Chris Barta


Chris conducts legal research for and updates Nolo's books and websites. Before working at Nolo, Chris was a reference attorney and Westlaw account manager for Thomson Reuters. Chris earned an undergraduate degree in English from Saint John's University (Minnesota), and his J.D. from Mitchell Hamline School of Law in Minnesota.

Articles By Chris Barta

Second-Offense DUI in California
For a second DUI conviction in California, you'll face fines, license suspension, and the possibility of jail time. Read the specifics about second-offense DUI penalties in California.
Texas’s DWI and DUIA Rules for Drivers Under 21 Years Old
Read about Texas's underage DWI and DUIA laws and the penalties underage drivers face for a conviction.
First-Offense OVI/DUI in Ohio
find out the administrative and criminal penalties for a first-offense OVI in Ohio.
First-Offense DWI in Texas
Read about the administrative and criminal penalties for a first-offense DWI in Texas.
Third Offense OVI/DUI in Ohio
In Ohio, the term "OVI" ("Operating a Vehicle Intoxicated") is used to describe DUI offenses, which include both drugs and alcohol. (DUI and OVI are used interchangeably.) While .08 BAC is the legal limit pertaining to alcohol, it is illegal to drive with any amount of a controlled substances (drugs) present in the driver's blood.
Third-Offense DWI in Texas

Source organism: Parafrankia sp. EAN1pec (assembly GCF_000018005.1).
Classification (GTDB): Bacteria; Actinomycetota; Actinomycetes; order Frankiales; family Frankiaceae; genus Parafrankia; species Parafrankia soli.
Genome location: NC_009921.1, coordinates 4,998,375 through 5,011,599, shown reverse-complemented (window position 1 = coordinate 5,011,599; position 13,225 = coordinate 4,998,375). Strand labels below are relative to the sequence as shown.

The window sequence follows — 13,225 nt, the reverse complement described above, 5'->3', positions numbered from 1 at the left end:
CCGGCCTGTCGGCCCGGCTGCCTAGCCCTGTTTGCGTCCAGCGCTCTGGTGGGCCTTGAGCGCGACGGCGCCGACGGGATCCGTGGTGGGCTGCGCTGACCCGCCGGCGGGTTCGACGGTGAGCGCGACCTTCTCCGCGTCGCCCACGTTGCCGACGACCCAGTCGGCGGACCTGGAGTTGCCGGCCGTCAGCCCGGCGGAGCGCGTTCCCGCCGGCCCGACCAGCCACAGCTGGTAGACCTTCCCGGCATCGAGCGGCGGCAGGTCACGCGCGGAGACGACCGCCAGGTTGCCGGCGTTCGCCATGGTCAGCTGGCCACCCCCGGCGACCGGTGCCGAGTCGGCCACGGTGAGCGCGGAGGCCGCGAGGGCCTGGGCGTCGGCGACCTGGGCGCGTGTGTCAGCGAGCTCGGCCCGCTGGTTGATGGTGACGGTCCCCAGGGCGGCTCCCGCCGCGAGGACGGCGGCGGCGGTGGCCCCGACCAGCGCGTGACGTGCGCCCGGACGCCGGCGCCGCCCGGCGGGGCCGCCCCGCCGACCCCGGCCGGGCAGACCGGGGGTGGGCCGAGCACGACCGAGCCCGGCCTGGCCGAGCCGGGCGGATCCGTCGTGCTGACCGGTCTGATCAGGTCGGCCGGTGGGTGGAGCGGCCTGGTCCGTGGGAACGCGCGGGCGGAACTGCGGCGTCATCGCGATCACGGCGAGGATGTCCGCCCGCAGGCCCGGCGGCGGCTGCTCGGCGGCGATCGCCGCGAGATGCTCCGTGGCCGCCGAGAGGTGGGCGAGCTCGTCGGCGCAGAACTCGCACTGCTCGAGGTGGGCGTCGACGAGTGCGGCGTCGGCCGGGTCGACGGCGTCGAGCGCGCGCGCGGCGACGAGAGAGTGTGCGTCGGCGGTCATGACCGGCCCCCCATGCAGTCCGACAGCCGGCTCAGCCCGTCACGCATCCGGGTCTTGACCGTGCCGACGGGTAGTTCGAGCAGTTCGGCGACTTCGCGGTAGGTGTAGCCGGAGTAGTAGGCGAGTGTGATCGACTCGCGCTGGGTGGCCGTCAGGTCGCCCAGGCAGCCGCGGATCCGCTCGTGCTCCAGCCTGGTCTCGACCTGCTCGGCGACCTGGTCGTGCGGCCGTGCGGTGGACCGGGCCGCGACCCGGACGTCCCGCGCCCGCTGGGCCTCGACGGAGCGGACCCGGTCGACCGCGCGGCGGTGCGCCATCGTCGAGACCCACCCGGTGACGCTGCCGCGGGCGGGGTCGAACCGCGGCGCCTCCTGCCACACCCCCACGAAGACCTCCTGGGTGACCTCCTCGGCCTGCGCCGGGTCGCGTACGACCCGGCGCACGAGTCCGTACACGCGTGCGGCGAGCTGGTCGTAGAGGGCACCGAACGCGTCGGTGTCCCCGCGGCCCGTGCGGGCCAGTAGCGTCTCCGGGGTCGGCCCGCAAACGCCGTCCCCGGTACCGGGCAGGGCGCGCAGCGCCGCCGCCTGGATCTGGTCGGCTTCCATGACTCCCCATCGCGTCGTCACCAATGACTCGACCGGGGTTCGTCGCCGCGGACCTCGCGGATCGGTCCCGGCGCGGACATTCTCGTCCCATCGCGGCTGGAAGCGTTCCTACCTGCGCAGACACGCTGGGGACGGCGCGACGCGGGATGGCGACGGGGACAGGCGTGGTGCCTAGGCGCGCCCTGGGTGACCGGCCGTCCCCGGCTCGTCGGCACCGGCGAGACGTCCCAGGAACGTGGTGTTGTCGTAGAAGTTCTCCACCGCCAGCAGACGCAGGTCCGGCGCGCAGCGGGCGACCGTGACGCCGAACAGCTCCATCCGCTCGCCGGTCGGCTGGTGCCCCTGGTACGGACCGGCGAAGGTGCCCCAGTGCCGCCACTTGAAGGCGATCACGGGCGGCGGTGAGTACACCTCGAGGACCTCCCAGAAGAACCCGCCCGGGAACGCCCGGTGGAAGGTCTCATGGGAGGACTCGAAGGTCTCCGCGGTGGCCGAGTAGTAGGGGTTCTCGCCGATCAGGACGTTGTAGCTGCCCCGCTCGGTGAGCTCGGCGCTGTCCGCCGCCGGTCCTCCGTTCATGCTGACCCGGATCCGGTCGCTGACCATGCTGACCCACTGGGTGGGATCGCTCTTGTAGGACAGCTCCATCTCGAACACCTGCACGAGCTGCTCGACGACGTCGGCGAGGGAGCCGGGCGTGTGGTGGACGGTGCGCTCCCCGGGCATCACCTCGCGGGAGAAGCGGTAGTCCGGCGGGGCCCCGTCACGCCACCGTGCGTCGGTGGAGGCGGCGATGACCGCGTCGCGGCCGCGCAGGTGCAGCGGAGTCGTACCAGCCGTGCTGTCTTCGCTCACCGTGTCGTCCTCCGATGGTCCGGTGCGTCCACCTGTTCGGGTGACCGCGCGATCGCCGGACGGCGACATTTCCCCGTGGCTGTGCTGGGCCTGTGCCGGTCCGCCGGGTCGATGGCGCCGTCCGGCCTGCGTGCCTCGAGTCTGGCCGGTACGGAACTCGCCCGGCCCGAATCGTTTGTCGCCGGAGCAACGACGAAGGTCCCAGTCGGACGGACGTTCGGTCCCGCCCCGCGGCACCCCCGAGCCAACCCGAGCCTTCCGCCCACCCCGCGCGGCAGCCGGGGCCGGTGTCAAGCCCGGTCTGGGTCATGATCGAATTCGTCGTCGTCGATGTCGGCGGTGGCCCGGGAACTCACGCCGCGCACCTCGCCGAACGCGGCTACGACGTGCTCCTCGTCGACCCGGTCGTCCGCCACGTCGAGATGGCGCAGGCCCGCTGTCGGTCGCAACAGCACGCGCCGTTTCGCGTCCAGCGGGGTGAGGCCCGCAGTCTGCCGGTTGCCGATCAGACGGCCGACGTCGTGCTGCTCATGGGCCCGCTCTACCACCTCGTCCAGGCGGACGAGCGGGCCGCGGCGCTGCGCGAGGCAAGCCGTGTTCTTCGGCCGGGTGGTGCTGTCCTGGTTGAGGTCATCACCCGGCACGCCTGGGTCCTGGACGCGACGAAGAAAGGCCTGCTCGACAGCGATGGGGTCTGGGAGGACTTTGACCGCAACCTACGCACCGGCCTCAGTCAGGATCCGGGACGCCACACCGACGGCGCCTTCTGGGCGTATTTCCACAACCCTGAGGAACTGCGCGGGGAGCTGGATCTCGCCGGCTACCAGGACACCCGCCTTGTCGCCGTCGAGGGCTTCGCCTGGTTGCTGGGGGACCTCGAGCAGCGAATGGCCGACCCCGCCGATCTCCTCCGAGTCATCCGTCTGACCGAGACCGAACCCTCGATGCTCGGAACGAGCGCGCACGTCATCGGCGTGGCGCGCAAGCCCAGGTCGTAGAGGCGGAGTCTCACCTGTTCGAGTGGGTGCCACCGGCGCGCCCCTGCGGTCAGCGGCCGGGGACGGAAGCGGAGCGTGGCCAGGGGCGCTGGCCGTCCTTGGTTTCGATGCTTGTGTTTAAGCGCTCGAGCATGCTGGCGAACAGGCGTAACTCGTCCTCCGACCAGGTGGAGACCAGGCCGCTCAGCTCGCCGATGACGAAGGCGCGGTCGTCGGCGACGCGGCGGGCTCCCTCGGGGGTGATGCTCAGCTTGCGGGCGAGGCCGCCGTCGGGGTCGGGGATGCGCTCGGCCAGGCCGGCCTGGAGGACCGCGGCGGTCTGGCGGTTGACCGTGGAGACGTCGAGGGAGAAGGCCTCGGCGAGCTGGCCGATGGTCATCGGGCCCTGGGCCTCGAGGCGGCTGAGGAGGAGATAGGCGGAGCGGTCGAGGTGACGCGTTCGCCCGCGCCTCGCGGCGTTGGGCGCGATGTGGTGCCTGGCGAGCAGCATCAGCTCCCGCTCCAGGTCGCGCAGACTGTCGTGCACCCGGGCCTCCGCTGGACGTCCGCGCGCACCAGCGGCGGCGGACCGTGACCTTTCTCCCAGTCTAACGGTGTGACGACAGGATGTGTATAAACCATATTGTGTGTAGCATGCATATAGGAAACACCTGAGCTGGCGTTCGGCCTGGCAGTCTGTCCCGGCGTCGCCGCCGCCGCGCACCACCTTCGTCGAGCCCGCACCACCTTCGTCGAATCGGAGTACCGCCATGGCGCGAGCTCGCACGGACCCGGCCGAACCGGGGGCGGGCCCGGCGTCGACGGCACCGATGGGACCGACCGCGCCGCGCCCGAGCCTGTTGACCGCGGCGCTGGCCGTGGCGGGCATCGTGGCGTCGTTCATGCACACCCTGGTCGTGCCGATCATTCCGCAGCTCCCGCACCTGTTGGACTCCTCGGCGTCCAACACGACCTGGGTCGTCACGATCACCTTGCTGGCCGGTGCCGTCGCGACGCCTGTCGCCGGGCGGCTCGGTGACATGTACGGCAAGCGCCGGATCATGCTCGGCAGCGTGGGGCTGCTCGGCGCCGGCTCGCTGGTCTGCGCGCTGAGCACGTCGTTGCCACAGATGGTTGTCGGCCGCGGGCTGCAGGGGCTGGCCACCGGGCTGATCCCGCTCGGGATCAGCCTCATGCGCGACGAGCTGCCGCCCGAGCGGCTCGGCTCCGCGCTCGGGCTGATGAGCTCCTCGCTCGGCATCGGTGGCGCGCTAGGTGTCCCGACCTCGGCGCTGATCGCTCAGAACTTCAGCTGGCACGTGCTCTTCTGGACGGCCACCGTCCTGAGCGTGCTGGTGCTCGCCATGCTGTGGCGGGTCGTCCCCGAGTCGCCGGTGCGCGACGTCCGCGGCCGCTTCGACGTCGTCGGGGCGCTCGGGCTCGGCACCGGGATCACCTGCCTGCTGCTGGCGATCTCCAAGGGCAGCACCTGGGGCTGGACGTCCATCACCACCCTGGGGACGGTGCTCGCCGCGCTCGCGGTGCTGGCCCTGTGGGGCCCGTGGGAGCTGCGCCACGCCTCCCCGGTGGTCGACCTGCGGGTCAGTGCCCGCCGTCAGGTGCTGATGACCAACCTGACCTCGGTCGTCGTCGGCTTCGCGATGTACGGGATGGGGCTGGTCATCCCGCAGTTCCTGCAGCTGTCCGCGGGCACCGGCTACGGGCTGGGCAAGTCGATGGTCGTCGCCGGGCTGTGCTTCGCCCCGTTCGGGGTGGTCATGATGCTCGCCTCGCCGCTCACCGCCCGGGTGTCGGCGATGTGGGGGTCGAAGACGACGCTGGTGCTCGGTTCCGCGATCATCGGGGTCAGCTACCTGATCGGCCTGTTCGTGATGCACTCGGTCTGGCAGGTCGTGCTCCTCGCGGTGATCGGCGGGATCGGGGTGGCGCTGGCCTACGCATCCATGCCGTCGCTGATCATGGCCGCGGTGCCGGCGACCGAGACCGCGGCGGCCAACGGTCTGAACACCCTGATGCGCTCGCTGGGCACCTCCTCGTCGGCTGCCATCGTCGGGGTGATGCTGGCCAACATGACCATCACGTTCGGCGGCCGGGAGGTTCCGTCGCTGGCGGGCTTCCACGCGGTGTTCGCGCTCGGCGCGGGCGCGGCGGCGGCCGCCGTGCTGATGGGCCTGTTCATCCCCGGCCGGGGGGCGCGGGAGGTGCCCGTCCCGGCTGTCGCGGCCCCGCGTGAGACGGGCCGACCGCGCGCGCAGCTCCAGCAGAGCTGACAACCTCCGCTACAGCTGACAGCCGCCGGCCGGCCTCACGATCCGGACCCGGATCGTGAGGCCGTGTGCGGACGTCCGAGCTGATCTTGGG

Read about what counts as a third DWI in Texas and the jail time, fines, and license suspension period for a conviction.
Third Offense DUI in California
If you are charged with your third DUI in California (and you first one was less than 10 years earlier), the Department of Motor Vehicles (DMV) will impose administrative sanctions independent of criminal penalties described below.
Second Offense OVI/DUI in Ohio
In Ohio, driving under the influence is normally referred to as “operating under the influence”(OVI). You can be convicted in criminal court of OVI if you operate a vehicle under several conditions.
Second Offense DWI in Texas
Read about the administrative and criminal consequences of a second DWI conviction in Texas.
Texas's DWI Implied Consent Laws: Refusing Blood or Breath Alcohol Test
Texas’s “implied consent” law requires all drivers lawfully arrested for a DWI to submit to chemical testing to determine blood alcohol concentration (BAC) or the presence of drugs in the driver’s system. Read about the law's specifics and the penalties you'll face for refusing to take a BAC test.